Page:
Reveil trades on the inherent surrealism of a circus to help weave its psychological narrative

There are few places you can visit that are as simultaneously creepy and surreal as a circus. Whether it’s a clown walking around with a permanent makeup-based grid or stepping into a hall of mirrors and losing your sense of direction. It’s the perfect setting for blurring the lines of reality, and that’s exactly what developer Pixelsplit is looking to do with Reveil.

It follows the story of a man called Walter Thompson, who wakes up to discover his wife and daughter have vanished. Of course, the poor guy has lost his memories, so he’ll need to investigate his surroundings to try and put all the pieces together.

Those surroundings happen to include a 60s-inspired circus fairground where spooky things will happen, and you’ll struggle to tell what is and isn’t real. It’s a fantastic setting for this kind of narrative since circuses are naturally surreal places anyway, allowing the developers to make some more creative illusions that, if done well, won’t be immediately obvious.

Creepiness is standard fare at the circus

Think about it. There are already clowns running about, while you can find those rides where the walls seem like they’re rotating and contorting around you. Everything is brightly colored and usually adorned with caricatures sporting horrifying grins. So, if you see something weird in Reveil, it’s perfectly conceivable that you will just think it’s part of the circus rather than a weird apparition. 

That is, of course, until it happens a few times, and then it’ll have you second-guessing absolutely everything. Is that disembodied clown head merely a prop or a memory fragment representing something more sensitive?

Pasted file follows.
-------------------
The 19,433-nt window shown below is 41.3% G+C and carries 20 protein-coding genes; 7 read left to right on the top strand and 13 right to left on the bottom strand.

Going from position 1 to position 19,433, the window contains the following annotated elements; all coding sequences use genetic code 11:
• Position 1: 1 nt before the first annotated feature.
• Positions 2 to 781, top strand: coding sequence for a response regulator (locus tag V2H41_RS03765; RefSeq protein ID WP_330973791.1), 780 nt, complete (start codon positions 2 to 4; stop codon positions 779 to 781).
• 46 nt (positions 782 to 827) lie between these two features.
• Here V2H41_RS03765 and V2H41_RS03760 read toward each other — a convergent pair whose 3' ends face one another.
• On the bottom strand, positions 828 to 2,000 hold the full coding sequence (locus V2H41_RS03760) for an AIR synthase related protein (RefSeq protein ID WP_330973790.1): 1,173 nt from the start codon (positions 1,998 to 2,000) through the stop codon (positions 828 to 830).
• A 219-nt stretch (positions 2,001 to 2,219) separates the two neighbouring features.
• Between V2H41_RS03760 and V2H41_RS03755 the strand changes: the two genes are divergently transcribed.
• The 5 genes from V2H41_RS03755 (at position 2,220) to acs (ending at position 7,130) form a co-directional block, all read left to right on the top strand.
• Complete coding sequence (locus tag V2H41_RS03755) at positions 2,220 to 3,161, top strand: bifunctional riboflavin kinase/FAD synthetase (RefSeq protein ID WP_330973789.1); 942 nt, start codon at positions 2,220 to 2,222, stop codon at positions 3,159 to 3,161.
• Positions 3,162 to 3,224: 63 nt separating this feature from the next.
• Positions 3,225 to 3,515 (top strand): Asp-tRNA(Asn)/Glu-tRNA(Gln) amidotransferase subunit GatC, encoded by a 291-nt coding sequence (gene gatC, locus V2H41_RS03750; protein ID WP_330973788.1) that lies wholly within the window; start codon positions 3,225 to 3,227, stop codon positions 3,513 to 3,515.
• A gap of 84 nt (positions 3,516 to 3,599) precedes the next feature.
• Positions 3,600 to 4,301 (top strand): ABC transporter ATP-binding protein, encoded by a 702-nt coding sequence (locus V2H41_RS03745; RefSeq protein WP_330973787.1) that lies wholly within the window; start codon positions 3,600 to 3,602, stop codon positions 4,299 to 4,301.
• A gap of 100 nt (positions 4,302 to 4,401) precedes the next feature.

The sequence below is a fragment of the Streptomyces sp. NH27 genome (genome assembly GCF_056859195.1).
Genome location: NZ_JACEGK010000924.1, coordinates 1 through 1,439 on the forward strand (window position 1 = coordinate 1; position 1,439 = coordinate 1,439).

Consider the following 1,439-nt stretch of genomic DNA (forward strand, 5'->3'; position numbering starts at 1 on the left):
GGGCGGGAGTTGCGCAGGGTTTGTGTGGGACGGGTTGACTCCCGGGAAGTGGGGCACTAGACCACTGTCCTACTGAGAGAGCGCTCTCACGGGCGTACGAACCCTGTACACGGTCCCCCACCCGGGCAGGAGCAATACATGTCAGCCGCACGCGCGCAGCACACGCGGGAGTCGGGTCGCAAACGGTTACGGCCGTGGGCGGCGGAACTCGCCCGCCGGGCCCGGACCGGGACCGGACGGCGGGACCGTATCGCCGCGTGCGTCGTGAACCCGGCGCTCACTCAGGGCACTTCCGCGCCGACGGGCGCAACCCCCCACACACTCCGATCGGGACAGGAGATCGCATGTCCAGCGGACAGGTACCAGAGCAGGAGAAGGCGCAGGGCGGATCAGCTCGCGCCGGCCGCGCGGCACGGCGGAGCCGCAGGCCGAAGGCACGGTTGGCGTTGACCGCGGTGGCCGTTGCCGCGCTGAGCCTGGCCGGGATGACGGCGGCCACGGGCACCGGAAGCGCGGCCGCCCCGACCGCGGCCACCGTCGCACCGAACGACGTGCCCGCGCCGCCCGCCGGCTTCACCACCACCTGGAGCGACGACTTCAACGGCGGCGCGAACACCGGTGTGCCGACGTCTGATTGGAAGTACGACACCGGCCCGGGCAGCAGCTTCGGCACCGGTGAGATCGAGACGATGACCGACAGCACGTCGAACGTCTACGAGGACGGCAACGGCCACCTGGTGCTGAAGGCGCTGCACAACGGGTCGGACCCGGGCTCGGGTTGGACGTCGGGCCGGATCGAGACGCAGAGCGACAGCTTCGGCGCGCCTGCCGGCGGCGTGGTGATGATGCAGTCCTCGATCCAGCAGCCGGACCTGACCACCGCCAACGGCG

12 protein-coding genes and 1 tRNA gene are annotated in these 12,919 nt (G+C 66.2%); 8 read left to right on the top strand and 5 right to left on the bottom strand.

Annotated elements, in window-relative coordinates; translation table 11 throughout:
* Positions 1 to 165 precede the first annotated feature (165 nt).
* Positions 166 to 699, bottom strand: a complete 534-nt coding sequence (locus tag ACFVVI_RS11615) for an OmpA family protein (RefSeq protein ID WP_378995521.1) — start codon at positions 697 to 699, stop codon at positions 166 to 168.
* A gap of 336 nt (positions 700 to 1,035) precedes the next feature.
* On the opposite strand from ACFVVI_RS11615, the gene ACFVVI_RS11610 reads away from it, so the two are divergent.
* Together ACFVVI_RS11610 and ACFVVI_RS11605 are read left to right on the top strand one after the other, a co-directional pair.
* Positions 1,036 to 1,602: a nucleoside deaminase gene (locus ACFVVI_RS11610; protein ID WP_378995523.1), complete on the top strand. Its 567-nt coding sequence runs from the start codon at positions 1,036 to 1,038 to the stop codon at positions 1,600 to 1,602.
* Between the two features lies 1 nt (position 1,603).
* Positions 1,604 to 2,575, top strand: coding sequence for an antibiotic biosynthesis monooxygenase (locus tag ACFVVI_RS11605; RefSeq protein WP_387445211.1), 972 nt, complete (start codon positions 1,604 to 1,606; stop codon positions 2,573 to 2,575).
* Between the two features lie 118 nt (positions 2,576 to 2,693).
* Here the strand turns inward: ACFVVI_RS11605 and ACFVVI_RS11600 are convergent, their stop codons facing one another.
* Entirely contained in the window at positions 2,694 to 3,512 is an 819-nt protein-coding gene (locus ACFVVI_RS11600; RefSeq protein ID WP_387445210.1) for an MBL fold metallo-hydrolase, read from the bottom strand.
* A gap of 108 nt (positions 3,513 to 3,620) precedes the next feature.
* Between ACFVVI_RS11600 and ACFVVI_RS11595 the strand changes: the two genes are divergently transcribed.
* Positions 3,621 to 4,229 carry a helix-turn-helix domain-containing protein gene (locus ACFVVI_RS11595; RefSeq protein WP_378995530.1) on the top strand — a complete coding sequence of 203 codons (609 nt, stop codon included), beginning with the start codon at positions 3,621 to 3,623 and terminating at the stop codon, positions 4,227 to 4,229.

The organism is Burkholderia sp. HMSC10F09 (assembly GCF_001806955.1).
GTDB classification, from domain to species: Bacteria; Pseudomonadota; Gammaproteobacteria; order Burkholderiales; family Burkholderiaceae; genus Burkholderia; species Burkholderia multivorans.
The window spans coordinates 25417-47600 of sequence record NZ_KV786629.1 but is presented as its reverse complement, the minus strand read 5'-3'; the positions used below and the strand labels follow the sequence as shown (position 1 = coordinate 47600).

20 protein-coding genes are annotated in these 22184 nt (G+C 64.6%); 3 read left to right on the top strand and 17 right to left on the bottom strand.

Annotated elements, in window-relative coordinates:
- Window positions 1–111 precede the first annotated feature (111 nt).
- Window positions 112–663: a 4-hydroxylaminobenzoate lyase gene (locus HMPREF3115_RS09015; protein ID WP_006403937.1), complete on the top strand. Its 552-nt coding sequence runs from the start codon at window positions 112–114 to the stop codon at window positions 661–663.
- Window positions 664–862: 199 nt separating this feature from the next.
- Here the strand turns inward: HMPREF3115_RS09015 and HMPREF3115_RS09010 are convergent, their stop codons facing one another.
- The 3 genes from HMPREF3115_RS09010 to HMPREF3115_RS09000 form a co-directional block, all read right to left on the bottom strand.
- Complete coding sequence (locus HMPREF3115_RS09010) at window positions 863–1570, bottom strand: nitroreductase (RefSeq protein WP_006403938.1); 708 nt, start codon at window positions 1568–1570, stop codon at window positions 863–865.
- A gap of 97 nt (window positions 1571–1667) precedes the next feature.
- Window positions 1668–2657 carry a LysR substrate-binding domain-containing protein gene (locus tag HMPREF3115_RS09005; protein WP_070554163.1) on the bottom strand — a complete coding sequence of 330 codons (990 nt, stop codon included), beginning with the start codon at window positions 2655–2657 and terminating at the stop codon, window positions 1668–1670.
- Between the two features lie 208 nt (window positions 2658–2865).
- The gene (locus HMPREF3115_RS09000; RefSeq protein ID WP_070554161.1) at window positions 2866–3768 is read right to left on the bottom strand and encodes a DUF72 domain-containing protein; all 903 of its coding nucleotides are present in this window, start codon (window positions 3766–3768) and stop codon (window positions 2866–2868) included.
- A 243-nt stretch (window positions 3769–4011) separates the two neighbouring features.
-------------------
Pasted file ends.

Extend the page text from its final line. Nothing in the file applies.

It’s a tall order, but it has the potential to instill a sense of paranoia and constant confusion within us, which would firmly put us in the shoes of Walter. Regardless of how it plays out, it’s a great way to start if the developers are looking to make everything more disturbing as the story unravels. 

Speaking of which, poor old Walter has to dive deeper into this madness, with all the visions and memory fragments getting darker as you progress. It’s certainly not something to play if you’re looking for a happy time it seems. 

What do you do in Reveil?

Of course, you can’t build an entire game around a creepy setting. So what will you get up to? On top of its psychological narrative, the rest of your time in Reveil is spent solving puzzles and exploring every nook and cranny for clues. The developers claim there’s a good deal of variety in the puzzles, and I hope that’s true. 

A lot of games with horror elements rely too much on repeated puzzle setups that grow tiresome before the credits roll. That can kill the atmosphere, which is obviously a huge part of anything psychological. Although, equally, if they’re overly complex, that can upset the pacing, causing frustration if a logical solution isn’t immediately obvious. So, finding that balance will be key to Reveil’s success.

A good psychological thriller is hard to make

Another issue is the genre tends to overuse its scare tactics to the point you become immune to their effects. For instance, I found the titular Xenomorph in Alien: Isolation becoming more of an irritant than scary before the end. Much like balancing the puzzles, it’s a hard one to overcome, but hopefully, Pixelsplit can pull it off with Reveil because I love the premise. 

Reveil is available to Wishlist on Steam or pre-order on PlayStation and Xbox ahead of its release on March 6th.


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This Article was written by: Stephen Gregson-Wood